Investing for the long or the short term? This is the question bond investors ask. In this blog, we will have a look at German government bonds with a remaining time to maturity of two years (2Y; short) and ten years (10Y; long). More specifically, we are interested in the yield differential between the long- and the short-term interest rates. The technical term here is the “slope of the yield curve”.
German government bonds – slope of the yield curve, long-term assessment
The chart shows the yield for German government bonds with a remaining time to maturity of 10Y (dark blue) vs. those with 2Y (light blue). In addition to the absolute yield, the yield differential is particularly important. In the chart below, this manifests as “peaks and troughs”.
The chart clearly indicates that the yield differential (10 Y minus 2Y remaining time to maturity) is not constant over time.
- If the yield for 10Y is clearly above 2Y, the yield curve is referred to as steep – in the chart, this is illustrated by a peak.
- If the yield differential is very low, the yield curve is referred to as flat – in the chart, this is illustrated by a trough.
- If the yield of the short maturity is higher than that of the long maturity, experts call the scenario an inverse yield curve. However, this is a very rare phenomenon and actually never happened during the observation period.
The reason for the changes in the slope of the yield curve:
The slope of the curve is calculated as the difference of the yield for the respective remaining time to maturity of 2Y vs. 10Y. This means a change can come from either end – from the long and the short one.
Usually, different factors affect the two parts of the yield curve:
- The long end of the curve (10Y) is the classic segment of long-term investors such as for example (pension) funds. Fundamental concerns like inflation development and economic performance crucially affect the yield.
- The short end (2Y) is used to a large degree to “park” money. This segment tends to be affected much more strongly by the central bank policies.
Investors usually expect a higher interest rate for longer periods of investment. This is why the yield curve is largely steep (i.e. normal) throughout the observation period.
The lower part of the chart (“Peaks and troughs”) clearly illustrates at what point something extraordinary occurred on the financial markets, because at those times the slope of the yield curve would change drastically. The most recent events happened in 2000/01 (technology bubble, stock market crash) and in 2008 (Lehman bankruptcy, stock market crash). In both cases the short-term interest rates increased rapidly (triggered by the central banks), and indeed more so than the long-term interest rates (i.e. flattening of the yield curve).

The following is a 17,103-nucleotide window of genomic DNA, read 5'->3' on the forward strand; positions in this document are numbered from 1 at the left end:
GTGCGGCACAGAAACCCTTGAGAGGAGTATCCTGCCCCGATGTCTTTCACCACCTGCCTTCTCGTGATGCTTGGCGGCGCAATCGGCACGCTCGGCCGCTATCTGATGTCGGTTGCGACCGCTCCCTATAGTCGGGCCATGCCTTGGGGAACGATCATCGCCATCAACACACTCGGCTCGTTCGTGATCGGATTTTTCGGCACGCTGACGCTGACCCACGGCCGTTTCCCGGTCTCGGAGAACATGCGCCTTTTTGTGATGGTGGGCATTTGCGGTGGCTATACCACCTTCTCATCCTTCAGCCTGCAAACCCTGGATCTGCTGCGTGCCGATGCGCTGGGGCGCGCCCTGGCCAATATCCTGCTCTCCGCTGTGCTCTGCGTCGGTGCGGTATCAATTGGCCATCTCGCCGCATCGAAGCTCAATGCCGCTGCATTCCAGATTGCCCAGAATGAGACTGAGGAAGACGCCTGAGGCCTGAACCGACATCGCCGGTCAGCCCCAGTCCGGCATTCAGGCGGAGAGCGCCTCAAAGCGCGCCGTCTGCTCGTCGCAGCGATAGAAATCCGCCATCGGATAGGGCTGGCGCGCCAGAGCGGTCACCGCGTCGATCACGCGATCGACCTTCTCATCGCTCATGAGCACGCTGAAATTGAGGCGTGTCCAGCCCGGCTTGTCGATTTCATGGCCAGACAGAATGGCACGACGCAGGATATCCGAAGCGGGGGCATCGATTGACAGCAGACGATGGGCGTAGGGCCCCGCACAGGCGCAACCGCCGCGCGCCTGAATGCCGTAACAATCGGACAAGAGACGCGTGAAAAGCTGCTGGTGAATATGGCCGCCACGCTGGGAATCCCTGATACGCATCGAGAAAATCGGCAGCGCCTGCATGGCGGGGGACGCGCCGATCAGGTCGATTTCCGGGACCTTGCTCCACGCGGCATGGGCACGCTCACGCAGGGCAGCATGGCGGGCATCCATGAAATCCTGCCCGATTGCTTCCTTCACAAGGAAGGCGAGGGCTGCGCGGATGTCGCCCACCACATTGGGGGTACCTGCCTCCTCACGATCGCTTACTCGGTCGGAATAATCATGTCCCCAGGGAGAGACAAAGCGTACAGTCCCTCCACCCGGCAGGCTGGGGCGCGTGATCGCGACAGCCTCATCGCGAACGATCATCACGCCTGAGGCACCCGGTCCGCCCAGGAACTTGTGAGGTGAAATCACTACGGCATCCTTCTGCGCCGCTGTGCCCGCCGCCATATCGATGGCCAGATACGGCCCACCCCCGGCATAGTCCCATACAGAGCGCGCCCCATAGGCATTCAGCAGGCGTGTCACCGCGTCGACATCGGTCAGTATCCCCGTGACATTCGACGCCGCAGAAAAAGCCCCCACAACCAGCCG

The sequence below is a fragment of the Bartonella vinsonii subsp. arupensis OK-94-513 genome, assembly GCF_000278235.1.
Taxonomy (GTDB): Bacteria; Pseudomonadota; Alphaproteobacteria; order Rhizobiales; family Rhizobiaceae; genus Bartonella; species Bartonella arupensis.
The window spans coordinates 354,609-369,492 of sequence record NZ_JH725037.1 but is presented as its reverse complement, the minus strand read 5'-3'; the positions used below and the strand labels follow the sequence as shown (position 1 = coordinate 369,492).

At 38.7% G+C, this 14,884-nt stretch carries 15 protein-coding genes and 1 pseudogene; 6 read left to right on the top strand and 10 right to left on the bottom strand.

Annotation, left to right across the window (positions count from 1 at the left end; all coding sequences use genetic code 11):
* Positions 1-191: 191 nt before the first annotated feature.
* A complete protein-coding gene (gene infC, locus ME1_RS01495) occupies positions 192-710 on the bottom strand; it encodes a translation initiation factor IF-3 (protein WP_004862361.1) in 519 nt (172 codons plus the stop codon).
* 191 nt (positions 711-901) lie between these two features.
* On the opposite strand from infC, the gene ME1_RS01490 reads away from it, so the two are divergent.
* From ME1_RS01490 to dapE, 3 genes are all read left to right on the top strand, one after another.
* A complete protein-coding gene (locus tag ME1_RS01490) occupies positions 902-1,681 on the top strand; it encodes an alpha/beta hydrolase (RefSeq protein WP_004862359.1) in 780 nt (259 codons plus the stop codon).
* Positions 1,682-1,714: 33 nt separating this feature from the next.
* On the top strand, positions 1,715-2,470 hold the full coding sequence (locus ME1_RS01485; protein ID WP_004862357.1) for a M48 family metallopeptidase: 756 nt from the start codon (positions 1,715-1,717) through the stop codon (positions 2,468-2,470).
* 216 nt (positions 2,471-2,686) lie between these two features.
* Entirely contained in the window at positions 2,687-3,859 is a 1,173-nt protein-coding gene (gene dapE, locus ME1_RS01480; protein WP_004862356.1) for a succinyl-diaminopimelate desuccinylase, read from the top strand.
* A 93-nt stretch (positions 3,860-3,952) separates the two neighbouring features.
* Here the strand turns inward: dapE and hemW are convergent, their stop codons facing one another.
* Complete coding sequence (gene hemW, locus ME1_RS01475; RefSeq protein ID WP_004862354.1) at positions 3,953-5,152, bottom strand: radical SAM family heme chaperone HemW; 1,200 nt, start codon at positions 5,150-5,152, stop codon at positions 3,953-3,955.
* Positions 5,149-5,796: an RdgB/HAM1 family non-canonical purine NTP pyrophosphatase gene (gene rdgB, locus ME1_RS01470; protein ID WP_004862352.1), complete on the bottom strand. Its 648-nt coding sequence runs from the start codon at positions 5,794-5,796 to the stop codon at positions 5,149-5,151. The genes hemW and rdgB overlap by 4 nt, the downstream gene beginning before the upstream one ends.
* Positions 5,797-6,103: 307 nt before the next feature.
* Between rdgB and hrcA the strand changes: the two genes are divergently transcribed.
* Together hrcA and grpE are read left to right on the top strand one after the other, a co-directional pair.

As another example in this context, this chart illustrates the yield curve of June 2008:
The yield was almost the same across all maturities on 17 June 2008. So that yield curve really was flat.
Why do investors need this information?
The steeper the yield curve, the bigger the compensation for future risk (especially inflation). In other words, if the yield curve is steep (normal), there are no significant strains in the market, i.e. the asset markets are calm. If the curve flattens a lot, this may be so for several reasons. If the flattening happens quickly, it suggests stress in the financial markets. At these moments, investors prefer to “flee” into cash. (Although very often the best investment opportunities present themselves during stormy times.)
Peaks and troughs are crucial concepts in the analysis of yield curves. The historical development should also always be taken into account. Interest markets are very efficient, because a large number of market participants with different goals meet in the market place. The slope of the yield curve can offer a very good insight into the status quo of the financial markets.
Yield curve management is part of the active management of the funds of Erste Asset Management.